Wednesday, June 08, 2011

Nationalise Southern Cross?

"We cannot just sit back and allow frail, vulnerable people to suffer, we want to see the Government taking emergency action to safeguard these residents who are all at risk - even if that means taking over the assets of these homes and running them as a going concern".  This statement is by Judy Downey, chair of the Relatives & Residents Association (R&RA)  on the BBC website here.

This is in the wake of today's 3000 job losses of staff employed by care home provider Southern Cross and the continued threat to its 31,000 elderly and vulnerable residents.

The care of the old and the infirm in our society should not be motivated by profit. British people (obviously not this current Tory led government) fully accepts this principle when it comes to the NHS but most don't "get it" with regard to other forms of caring for the elderly, the sick, the infirm and the disabled.

We forget or ignore that private sector companies only owe a duty of care to their shareholders. This duty is to maximise returns for them. So on the one hand, if you allow a massive social care organisation to be run by hedge funds and speculators ( or spivs and gamblers according to St Vince) then it is in the nature of the beast, that these companies will go bust from time to time. Regardless of the stress and trauma suffered by residents and staff from the threats of evictions and redundancy.  

Still, the government probably thinks that if Blue Cross folds due to financial mismanagement then there are still plenty of other privately run for profit schemes that residents can move into (e.g. see picture caption of home above NOT run by Southern Cross).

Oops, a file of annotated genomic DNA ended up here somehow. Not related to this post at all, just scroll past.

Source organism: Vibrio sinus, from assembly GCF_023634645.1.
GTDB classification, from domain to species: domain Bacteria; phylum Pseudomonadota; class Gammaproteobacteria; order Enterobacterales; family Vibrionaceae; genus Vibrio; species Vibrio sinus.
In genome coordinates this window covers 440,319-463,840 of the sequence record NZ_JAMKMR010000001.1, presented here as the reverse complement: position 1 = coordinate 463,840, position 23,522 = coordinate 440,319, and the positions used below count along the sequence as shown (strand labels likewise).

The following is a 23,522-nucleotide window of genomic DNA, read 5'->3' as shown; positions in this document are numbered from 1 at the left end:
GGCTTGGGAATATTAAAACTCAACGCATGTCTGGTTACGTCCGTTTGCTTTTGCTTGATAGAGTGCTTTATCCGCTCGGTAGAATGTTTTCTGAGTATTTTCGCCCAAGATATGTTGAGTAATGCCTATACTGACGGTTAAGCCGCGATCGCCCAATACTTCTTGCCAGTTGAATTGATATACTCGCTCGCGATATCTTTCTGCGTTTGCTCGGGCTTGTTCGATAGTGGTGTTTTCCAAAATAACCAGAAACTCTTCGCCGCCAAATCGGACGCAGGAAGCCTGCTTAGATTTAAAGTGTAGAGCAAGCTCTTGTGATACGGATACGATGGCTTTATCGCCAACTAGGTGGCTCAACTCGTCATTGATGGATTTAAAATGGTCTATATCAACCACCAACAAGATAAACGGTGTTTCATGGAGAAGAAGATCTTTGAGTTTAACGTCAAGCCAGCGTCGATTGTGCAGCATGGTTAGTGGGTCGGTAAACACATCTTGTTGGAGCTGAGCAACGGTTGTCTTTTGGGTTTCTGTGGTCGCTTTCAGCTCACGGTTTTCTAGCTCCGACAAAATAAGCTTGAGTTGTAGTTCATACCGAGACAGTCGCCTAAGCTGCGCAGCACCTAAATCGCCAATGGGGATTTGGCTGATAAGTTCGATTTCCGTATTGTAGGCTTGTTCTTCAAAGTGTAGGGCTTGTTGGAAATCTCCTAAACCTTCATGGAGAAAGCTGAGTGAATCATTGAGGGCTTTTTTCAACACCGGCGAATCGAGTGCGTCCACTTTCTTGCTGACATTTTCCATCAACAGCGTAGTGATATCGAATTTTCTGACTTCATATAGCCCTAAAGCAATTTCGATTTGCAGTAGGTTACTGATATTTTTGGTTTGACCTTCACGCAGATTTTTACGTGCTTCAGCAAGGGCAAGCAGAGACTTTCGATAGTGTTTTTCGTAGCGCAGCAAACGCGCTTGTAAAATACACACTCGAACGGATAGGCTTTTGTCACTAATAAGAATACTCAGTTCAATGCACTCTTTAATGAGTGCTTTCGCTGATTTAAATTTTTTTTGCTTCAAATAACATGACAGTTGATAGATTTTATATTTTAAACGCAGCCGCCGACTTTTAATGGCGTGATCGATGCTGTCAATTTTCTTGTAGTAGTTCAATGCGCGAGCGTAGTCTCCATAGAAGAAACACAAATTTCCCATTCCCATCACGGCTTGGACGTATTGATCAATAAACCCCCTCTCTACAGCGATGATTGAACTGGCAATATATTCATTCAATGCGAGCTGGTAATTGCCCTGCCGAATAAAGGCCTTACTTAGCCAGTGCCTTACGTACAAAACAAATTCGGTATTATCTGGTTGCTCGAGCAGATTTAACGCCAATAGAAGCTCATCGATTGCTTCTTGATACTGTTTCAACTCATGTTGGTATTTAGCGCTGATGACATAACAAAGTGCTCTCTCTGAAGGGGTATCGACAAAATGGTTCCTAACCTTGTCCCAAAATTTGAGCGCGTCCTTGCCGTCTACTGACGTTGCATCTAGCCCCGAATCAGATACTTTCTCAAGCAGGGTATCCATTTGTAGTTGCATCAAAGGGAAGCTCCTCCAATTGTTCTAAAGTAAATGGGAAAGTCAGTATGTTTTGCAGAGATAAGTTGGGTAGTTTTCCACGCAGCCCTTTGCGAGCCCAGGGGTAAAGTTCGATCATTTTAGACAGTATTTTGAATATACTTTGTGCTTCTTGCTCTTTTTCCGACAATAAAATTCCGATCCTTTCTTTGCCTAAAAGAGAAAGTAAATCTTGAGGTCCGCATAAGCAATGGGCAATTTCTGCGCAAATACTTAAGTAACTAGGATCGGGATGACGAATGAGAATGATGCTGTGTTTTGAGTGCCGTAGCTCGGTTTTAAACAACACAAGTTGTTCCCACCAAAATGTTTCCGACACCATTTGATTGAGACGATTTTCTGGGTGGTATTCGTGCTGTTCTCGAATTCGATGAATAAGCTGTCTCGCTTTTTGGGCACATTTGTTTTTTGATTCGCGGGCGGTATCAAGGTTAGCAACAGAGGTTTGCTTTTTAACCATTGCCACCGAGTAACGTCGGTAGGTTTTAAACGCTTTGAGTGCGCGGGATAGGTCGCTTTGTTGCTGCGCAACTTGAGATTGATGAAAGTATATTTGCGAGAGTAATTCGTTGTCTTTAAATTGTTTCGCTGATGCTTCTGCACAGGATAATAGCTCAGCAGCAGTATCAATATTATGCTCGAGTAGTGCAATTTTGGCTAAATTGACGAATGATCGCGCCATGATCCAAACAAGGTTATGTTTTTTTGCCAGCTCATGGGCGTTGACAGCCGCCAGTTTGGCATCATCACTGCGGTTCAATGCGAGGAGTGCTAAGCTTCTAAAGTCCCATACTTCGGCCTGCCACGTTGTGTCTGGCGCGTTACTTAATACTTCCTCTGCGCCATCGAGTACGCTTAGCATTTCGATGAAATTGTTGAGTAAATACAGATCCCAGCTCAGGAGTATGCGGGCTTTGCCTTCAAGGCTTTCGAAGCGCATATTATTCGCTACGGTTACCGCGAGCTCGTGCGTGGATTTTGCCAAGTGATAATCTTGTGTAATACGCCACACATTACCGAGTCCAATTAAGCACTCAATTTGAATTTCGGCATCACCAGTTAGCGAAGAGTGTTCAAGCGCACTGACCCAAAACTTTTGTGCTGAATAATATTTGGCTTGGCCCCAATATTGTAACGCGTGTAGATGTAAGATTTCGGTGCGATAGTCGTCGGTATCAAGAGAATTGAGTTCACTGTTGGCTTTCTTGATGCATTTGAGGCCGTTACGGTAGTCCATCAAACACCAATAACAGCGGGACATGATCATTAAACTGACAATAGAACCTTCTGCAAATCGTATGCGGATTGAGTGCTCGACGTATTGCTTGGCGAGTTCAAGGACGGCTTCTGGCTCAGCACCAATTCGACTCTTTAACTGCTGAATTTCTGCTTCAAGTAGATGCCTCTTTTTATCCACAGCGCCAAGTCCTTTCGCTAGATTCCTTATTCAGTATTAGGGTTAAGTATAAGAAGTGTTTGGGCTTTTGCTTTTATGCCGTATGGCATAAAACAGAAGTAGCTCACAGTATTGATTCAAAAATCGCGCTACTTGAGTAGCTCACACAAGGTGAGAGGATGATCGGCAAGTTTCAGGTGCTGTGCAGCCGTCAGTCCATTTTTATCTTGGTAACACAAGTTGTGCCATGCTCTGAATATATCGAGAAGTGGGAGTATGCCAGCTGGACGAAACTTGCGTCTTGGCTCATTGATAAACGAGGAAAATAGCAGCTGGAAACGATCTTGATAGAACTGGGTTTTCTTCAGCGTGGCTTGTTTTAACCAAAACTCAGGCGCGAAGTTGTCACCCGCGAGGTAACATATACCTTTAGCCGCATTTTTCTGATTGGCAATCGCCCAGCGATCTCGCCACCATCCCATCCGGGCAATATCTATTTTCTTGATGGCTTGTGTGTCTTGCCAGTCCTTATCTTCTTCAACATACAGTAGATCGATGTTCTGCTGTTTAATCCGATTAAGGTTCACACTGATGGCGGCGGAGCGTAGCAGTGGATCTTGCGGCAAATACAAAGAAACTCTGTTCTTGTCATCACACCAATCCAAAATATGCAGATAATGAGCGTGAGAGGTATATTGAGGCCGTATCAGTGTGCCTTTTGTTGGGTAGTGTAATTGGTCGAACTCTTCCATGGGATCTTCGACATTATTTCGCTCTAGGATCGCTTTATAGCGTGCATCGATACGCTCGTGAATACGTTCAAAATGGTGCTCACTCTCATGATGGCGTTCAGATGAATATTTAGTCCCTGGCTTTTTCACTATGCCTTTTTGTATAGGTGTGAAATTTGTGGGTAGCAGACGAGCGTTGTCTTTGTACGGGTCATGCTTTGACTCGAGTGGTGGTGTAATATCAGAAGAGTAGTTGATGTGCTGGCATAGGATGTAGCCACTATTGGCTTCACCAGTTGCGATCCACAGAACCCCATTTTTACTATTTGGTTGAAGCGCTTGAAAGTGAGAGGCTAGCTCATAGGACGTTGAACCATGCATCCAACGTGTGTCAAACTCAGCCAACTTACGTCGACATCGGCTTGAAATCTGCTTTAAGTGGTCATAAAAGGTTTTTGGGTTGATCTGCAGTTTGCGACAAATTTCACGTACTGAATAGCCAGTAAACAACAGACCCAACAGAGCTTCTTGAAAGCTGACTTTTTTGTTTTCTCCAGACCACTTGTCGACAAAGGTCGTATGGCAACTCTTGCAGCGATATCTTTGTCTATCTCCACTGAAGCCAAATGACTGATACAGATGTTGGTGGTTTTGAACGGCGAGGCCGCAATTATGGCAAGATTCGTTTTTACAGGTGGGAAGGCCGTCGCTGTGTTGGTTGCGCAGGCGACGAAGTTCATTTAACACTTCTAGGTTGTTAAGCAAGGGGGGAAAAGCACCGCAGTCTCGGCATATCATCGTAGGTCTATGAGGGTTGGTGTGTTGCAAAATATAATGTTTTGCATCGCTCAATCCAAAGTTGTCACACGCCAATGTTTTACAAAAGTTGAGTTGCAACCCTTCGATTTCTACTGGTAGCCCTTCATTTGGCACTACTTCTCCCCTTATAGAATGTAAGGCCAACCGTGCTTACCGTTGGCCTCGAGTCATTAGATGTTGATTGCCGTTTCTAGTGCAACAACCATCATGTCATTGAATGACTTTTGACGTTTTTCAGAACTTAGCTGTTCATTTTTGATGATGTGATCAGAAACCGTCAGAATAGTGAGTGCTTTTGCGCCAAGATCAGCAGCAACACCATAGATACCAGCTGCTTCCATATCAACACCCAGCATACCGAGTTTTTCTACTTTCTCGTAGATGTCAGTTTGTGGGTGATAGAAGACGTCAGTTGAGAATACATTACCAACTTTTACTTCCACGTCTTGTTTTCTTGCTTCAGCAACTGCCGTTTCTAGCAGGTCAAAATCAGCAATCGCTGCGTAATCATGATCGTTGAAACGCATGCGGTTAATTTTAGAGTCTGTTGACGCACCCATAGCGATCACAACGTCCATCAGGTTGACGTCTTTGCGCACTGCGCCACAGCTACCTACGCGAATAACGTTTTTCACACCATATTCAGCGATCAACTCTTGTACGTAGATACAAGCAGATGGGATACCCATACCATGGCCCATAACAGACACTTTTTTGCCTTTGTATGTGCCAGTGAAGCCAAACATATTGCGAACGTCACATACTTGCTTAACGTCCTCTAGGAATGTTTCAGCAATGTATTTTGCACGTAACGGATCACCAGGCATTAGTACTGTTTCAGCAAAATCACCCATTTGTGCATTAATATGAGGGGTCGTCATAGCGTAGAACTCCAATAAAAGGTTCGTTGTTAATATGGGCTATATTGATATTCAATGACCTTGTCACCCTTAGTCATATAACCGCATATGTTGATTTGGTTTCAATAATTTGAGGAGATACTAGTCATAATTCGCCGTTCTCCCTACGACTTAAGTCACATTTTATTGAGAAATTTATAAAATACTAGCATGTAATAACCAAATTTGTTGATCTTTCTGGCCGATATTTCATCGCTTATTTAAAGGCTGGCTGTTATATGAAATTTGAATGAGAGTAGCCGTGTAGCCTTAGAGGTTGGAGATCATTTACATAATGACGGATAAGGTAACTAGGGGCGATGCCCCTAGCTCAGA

Robert said...

All you do with privatization is move these thugs into more secure jobs.

The problem is of course Councils do not want to run these homes or be involved with the difficulty of looking after some of the most disruptive disabled people.

The Charities/ government had hoped by giving the jobs to these firms they would some how employ people to do jobs, fully trained nurses found difficult, and of course both the council and the private firms found employing the right people at the min wage difficult, the training is wrong, if training is undertaken at all. The watch dog is toothless, these private firms had power because the council knew they had nowhere to put them.

These people who look after these disabled people need training need a professional body and they need decent wages to ensure people who come in are the right people.

These private forms came in because of care in the community, and I can remember the Stories of the care in the NHS

John's Little Sister said...

Local authorities are rapidly moving towards a position where all services will be provided by the private sector, not only care homes but all care provided to vulnerable and elderly people within the community. The principle of keeping people within their own homes for as long as possible is of course right but this is putting ennormous pressure on privately run care agencies who are (and I'm generalising here) not up to the task. Poor pay, poor or non existent training, high staff turnover is never going to result in a good service. Even the word 'services' is being removed from the vocabulary of local authorities as they rush to implement the Personalisation agenda...the privatisation of Adult Social Care is upon us and recent events within the private care sector I'm afraid are the tip of the iceburg.

Conservative led councils aren't rolling over, they are gleefully seizing an opportunity to implement changes that previously would have been deemed politically too unpopular. They aren't fighting closures they are actively pursueing them.

John Gray said...

Hi Robert

There has to be proper regulation, governance and accountability of all organisations that provide social care (often at an eye watering cost to the public).

I agree that it is absolutely vital that all staff must be adequately trained, supported and paid.


Agreed (as always)